In San Jose, California, you've got an incubator of high tech and what's happening with the newest wave of devices, so every city's a little different and we want to make sure that we're training our bankers to be able to interact and not just interact with clients, but to get ahead of them and to help them think through their business plan. What's next? Should you apply for a loan, should you use your working capital, what can you expect in the year ahead? And so, that's where we have and use these insights every single day to plan for the year ahead and quite frankly, the next three to five years.

 

Gregg Stebben:         We're talking with Sharon Miller. She's the head of Small Business for Bank of America. We're talking about the Fall 2018 Bank of America Business Advantage Small Business Owner Report, a report they do twice a year.

 

                                    And Sharon, whenever business people get together and whenever there's headlines about business and the health of businesses, there's a couple of issues that always come up, especially in 2018, 2019, and two of those issues are taxes and healthcare. What did you find small business owners thinking and doing, and what would they like to see change there when it comes to those two issues, taxes and healthcare?

 

Sharon Miller:            Sure. So, as far as healthcare is concerned, we've been doing this survey for the past six years and for every single survey result, healthcare is the top of the list of concerns for business owners.

 

                                  While healthcare costs remain the top concern during this survey, what we found—and that was at 63% of business owners, they’re concerned about the cost of healthcare, about the complexity—this has dropped to the lowest level at 63% in the six years of this history of the survey. So, that's actually down nine percentage points from the fall of 2017.

 

                                   So, while it remained a top concern in the fall of '17, 72% of business owners were very, very concerned. This time 63%. So it's dropped nine percentage points from our last survey. But again, it's the number one concern.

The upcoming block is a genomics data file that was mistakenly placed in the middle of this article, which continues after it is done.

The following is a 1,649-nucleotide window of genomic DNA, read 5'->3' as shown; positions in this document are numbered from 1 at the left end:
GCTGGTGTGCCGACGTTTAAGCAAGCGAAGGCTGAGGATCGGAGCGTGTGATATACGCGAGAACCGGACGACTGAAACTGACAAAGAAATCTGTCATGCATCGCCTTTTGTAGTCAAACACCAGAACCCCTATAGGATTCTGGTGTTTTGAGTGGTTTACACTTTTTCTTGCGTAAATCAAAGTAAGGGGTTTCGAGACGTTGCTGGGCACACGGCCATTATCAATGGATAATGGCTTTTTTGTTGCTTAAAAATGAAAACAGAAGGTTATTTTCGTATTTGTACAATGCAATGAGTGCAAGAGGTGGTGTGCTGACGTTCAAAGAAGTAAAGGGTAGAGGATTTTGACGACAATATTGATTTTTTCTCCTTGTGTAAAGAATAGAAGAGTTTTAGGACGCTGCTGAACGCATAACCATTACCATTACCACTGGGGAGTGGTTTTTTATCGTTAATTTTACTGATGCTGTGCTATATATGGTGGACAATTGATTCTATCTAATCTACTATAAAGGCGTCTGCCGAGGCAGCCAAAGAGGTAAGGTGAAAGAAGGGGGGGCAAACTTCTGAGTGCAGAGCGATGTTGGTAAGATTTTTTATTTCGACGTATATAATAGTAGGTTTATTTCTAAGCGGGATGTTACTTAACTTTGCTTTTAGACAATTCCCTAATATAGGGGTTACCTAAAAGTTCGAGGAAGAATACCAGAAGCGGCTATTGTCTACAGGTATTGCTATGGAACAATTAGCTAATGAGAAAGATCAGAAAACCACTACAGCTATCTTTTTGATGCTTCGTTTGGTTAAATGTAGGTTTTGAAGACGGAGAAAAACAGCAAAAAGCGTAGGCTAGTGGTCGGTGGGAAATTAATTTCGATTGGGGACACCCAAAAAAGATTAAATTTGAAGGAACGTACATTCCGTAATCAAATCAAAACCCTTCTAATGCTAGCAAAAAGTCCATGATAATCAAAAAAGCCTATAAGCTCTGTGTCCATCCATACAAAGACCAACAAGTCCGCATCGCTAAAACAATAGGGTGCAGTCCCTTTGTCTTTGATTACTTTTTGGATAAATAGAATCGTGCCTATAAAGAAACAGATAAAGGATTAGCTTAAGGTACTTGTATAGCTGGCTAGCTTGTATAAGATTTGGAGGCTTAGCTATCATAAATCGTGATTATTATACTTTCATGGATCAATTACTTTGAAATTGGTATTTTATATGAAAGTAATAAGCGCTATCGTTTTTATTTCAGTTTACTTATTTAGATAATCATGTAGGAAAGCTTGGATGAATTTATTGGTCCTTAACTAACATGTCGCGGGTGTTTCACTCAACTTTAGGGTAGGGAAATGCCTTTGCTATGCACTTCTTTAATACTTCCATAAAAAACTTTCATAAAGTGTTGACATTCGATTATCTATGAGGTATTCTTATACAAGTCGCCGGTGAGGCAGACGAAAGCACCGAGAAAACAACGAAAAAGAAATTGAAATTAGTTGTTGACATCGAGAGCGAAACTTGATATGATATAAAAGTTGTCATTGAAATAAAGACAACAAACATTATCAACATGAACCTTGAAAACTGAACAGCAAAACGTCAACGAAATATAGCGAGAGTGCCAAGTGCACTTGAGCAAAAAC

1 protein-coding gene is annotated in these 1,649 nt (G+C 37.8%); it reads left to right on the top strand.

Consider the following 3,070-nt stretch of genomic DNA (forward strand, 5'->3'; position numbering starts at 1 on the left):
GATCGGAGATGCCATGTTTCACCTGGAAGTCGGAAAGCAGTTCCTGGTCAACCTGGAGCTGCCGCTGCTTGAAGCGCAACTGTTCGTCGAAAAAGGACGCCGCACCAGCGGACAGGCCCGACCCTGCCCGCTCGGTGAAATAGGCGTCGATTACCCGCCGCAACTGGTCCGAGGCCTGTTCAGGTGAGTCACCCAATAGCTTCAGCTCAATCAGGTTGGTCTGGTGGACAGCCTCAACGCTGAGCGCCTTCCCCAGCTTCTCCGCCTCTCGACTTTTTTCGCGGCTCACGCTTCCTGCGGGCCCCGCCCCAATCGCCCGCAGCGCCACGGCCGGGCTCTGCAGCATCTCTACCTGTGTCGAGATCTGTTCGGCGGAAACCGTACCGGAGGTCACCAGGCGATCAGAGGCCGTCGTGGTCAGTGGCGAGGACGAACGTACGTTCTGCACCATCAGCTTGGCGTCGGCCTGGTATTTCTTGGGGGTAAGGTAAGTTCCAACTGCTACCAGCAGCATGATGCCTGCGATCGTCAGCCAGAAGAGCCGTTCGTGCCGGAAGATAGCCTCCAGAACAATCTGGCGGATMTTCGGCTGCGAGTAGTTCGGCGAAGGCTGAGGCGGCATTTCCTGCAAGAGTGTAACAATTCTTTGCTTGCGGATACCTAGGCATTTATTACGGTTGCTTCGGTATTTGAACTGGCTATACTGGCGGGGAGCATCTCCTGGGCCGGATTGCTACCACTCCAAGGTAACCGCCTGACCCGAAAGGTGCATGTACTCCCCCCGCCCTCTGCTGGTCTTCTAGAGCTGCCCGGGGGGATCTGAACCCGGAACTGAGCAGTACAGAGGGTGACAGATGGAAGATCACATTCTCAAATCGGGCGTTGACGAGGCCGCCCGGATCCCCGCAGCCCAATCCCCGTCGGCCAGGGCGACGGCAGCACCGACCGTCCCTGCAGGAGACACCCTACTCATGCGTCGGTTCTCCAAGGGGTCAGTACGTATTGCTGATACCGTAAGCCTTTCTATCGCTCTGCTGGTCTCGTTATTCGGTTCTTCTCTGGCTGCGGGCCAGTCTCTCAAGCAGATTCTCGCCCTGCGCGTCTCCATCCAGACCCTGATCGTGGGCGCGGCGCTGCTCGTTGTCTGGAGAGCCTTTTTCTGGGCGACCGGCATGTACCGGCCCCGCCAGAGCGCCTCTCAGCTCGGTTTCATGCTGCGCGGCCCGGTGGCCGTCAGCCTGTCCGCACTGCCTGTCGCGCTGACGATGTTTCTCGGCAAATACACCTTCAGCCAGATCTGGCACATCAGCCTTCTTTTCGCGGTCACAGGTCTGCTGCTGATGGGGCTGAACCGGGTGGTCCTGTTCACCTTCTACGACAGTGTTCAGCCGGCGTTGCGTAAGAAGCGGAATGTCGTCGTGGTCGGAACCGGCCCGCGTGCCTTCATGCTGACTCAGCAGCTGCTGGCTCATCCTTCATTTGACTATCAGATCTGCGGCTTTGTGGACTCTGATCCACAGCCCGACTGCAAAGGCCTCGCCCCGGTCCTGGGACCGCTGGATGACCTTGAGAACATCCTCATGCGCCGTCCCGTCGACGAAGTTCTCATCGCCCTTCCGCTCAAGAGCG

When it comes to your taxes and concern over corporate taxes, that also reached a five year low. And this was at 37% this fall, and that's down 14 percentage points from the fall of 2017. So, although there are concerns and these are still the top two concerns of business owners, it's dropped significantly since last survey.

 

Kate Delaney:            Sharon, when you look at that, what are some of the other things that small business owners are concerned about? What else is on their mind?

 

Sharon Miller:            You know, there's concern about trade policy, tariffs, there is concern about commodities prices, the dollar, the stock market, compliance and government regulation. So, all the things that I sort of bucket into, as really not controllable for business owners. And so these are things going on around them in the economy and the broader market, they have a lot of control over their business plan, around their business. But a lot of these issues and we can't control what's going to happen with the stock market. It's up, it's down, it's going, it's cyclical.

 

                                   And certainly with tax rates, where the government is setting those. So yes, we got to get out and vote, we've gotta do all those things. But when it comes to can a business owner directly control that? They can't, and so the focus in my conversations with business owners, it's about their business, how do they, in spite of everything going on around them, continue to drive forward, to grow and expand and do better this year than they did last year?

 

                                   And most business owners expect that the end of this year, their revenue expectations for 2018, 80% of them believe that their year-end revenue will exceed 2017, and that's pretty powerful. So, they're thinking this year's better than last year and they're thinking next year will be even better. And so, that to me is what they can directly control.